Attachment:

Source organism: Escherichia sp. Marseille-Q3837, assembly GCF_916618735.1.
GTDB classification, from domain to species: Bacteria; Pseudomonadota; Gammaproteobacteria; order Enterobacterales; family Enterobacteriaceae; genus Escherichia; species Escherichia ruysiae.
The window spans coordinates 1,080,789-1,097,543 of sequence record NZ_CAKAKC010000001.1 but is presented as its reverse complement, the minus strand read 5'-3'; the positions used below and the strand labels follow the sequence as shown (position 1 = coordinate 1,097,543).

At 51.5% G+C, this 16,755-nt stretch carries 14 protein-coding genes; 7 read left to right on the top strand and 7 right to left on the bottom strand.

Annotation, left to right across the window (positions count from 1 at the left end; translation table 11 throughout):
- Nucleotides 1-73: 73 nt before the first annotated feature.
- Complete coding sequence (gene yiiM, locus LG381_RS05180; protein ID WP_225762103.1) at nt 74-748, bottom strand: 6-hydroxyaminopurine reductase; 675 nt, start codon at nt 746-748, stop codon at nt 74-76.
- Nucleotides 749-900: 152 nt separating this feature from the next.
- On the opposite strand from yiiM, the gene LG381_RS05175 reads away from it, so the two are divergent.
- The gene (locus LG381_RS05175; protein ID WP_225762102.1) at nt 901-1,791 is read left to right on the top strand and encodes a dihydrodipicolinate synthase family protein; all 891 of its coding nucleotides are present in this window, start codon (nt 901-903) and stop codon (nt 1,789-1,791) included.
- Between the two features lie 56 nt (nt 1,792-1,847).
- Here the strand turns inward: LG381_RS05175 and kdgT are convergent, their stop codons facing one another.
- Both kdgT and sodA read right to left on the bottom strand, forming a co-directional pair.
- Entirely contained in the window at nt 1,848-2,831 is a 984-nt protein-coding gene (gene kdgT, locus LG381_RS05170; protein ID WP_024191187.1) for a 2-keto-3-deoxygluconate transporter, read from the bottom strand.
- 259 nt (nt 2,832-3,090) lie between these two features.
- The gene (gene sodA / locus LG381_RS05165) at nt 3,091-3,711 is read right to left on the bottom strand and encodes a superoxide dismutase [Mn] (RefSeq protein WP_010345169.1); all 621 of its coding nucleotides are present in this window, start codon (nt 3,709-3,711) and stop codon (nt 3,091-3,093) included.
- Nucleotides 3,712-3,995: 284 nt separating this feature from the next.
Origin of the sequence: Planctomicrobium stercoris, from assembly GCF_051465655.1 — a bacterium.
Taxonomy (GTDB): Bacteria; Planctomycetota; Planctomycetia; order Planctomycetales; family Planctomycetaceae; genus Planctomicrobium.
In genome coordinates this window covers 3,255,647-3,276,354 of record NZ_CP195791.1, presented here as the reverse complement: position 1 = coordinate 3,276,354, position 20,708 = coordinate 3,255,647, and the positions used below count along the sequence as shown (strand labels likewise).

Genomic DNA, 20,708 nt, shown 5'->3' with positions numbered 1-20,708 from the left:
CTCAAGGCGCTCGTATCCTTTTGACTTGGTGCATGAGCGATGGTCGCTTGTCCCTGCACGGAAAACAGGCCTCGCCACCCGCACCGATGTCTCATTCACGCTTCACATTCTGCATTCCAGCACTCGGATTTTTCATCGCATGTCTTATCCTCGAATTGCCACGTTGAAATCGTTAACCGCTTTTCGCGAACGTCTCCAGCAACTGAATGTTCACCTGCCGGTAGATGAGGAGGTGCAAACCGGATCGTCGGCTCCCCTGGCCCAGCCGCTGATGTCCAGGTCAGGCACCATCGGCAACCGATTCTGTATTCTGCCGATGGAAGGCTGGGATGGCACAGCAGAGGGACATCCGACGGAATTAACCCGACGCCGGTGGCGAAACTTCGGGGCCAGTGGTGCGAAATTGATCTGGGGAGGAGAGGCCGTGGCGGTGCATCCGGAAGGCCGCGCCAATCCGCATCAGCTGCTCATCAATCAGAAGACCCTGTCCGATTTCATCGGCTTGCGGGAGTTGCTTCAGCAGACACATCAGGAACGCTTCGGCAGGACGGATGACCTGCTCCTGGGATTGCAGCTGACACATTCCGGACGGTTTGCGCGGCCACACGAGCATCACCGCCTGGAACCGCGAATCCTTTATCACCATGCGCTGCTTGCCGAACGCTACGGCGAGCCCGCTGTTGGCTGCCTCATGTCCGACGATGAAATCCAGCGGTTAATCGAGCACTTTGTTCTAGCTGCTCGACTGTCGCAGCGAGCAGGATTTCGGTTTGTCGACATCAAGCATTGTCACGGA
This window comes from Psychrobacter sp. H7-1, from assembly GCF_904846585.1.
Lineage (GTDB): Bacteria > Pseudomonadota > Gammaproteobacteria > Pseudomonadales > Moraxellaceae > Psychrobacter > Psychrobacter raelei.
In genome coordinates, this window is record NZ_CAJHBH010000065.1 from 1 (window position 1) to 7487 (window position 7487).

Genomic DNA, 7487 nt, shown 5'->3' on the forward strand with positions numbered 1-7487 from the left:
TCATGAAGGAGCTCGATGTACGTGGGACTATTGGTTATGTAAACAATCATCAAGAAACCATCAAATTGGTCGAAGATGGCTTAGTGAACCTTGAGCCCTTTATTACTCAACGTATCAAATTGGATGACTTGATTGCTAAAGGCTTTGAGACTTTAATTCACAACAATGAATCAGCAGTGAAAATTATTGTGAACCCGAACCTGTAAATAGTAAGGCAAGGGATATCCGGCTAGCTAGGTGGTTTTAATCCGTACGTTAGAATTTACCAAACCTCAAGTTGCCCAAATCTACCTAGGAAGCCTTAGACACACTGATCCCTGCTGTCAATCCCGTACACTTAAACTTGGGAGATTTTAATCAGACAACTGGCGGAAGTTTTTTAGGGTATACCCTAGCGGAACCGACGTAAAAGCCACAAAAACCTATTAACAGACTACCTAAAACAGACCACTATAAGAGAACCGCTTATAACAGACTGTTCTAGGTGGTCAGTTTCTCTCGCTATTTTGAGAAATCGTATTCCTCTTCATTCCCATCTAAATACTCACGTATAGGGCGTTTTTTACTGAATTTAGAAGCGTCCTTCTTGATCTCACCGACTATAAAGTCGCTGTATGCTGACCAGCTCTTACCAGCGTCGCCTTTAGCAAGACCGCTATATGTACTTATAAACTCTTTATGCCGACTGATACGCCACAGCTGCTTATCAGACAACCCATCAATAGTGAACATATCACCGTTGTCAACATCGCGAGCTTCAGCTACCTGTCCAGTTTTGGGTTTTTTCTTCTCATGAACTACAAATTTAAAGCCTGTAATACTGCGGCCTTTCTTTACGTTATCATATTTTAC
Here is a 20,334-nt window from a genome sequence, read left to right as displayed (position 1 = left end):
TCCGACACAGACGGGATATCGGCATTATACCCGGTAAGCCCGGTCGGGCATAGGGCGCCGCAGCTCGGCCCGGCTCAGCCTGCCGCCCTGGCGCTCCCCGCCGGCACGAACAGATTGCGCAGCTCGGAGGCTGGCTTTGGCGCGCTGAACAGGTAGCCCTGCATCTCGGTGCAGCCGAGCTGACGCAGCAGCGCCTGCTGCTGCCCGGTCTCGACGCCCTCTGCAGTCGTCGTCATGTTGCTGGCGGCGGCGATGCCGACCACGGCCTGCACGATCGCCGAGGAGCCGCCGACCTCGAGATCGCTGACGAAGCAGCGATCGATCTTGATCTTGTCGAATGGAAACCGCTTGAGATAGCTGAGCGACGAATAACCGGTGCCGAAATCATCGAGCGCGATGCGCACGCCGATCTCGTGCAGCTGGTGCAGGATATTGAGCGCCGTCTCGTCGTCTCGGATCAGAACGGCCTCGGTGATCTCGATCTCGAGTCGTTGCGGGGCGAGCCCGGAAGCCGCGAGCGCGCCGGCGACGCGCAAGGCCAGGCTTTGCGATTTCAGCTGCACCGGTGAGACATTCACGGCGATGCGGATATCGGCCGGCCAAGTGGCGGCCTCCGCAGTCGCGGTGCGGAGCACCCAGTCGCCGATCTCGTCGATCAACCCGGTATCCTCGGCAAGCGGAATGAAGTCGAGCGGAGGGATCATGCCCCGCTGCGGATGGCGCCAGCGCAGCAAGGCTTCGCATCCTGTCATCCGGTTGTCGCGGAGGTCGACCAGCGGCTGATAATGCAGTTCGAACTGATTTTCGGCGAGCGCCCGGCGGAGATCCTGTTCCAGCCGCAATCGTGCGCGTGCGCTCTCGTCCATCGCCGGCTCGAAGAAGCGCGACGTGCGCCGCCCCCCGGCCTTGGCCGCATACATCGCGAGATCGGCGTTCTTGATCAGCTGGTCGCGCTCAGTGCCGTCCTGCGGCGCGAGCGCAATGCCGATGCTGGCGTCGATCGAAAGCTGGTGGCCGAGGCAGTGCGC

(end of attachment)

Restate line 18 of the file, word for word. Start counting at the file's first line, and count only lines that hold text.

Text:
Origin of the sequence: Planctomicrobium stercoris, from assembly GCF_051465655.1 — a bacterium.